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Why Do You Love Smirkus Camp?

“Why do you love Smirkus camp?” I asked them, walking up to the campers in the middle of their afternoon activity. First I asked a young boy hanging upside down from a railing, then his friend watching eagerly from the side.

“Because it’s awesome,” he said, running off for more fun before I could grab his name.

“I just like circus. Aerials, juggling, unicycle, basically everything,” Ruby laughed, throwing her arms up to motion to the area around her. After just one day on the grounds, she was hooked.

I looked to the left to find more campers, ones who weren’t so busy that I felt bad pulling them out of their fun. I could see clumps of them running from counselor to counselor, completely unable to find any rhyme or reason to the activity that was happening around me.

“What’s your favorite thing about circus camp?” I asked.

“Good environment,” said Elaina, a wise 10 year old who scanned her surroundings, nodding as she assured me that she liked it a lot.

The campers were playing a game, one with little to no specific rules, with moving and changing objectives that would gain them points. Scattered around the dorms, tents, and between the trees were all of their camp counselors, waiting to be approached so they could offer challenges that the campers would complete to earn points. They might have to learn and perform a dance, listen to an Econ lecture, or return a stolen bandana in order to get the counselor to travel to the center of camp, jump through a hula hoop, and award the group with points.

This game, one that I had stumbled into, lead me to more answers for my question. Suddenly I was surrounded by an entire crew of campers, eagerly looking at me and expecting their task.

“Well, tell me what you love about Smirkus camp,” I asked the whole group, not really sure how to even play the game I had become a part of.

“That’s easy,” said Una, “There’s always fun and games and you get to learn a whole lot of circus things.”

“It’s my first year and I already love it so much. You can write that down,” Tanner told me.

They kept giving me answers, watching as another camp counselor was carried past by a group of troupers, his legs high in the air as he was transported to the hula hoop.

“You can be an amazing individual and express yourself,” said Billy, age 14.

With that I was rushed over to the hula hoop. I folded myself up, crawled through, and had to award them points for their service. By answering my questions and getting me to the hoop, they had completed a task.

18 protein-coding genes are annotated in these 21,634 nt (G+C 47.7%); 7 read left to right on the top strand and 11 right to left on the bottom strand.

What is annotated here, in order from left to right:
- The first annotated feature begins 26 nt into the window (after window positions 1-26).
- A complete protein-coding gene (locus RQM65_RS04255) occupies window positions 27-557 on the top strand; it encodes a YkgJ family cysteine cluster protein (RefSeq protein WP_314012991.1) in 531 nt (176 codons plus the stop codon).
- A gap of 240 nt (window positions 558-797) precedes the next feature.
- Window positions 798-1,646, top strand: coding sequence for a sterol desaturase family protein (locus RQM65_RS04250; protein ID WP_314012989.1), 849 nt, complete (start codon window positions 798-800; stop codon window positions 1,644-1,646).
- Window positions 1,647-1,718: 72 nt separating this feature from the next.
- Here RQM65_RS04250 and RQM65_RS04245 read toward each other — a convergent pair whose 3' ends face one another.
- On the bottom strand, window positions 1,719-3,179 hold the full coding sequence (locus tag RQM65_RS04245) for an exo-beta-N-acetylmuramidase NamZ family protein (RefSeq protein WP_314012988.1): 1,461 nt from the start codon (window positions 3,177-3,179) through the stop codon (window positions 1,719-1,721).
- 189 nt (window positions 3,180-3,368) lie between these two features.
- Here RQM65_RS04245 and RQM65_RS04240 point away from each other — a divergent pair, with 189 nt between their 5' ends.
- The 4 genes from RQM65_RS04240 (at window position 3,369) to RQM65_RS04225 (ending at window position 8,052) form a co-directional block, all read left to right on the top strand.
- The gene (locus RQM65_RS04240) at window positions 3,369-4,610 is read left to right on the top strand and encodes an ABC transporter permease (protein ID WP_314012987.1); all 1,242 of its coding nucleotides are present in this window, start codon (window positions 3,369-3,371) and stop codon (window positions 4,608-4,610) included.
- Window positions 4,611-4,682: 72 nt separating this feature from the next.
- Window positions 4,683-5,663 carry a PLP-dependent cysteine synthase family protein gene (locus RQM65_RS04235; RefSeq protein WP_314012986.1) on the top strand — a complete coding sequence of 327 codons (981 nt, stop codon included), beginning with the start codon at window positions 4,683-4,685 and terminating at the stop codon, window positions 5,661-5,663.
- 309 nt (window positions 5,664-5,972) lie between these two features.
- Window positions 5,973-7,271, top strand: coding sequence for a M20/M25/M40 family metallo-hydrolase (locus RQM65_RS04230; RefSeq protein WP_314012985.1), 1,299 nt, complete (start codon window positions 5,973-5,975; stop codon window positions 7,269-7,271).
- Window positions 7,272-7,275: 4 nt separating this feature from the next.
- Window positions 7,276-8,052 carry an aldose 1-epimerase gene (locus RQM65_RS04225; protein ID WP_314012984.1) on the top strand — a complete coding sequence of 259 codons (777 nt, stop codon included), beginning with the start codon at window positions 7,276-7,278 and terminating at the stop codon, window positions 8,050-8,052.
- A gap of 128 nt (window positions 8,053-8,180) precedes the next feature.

“Uh, seven points?” I guessed. They looked shocked and appalled.

“It’s out of 100,” someone offered.

“Ok, twenty-five points?” The group still didn’t seem thrilled, but they thanked me anyway and ran off to find a new person to earn points from.

I wanted more answers, but even after completing a full round with those campers I didn’t actually know how this game worked or how to get a new crew. Without any effort from me, I found myself surrounded again, Stella and Dash and Havi all ready to earn their points and tell me why this week was so special to them.

“It just makes the phrase ‘I can’t run away with the circus’ totally false,” said Gavin.

I traveled through the hoop a few more times, awarded 30 points, and then 45, worried that my first group of campers would catch on that they hadn’t gotten as many points as the others, but nobody minded. They were far too busy laughing and running through the grass to compare scores, a true reflection of all their answers to my question.

When it was announced that 30 seconds were left in the game, one last group gathered around.

“Why do you love Smirkus?” I asked them.

Alejandra, a counselor in training answered this time.

“Because you’re allowed to be yourself here,” she said, “and nobody will ever judge you.”

There’s a magic to Smirkus Camp, something I found after only 10 minutes on site, something these campers discovered on their very first day. They felt the joy of learning together, experiencing the world of circus, and making friends along the way. The felt included, respected, and eager to include everyone and anyone who found themselves at Smirkus Camp.

Scroll through the photos below to see pictures of Session I:

2018 Session I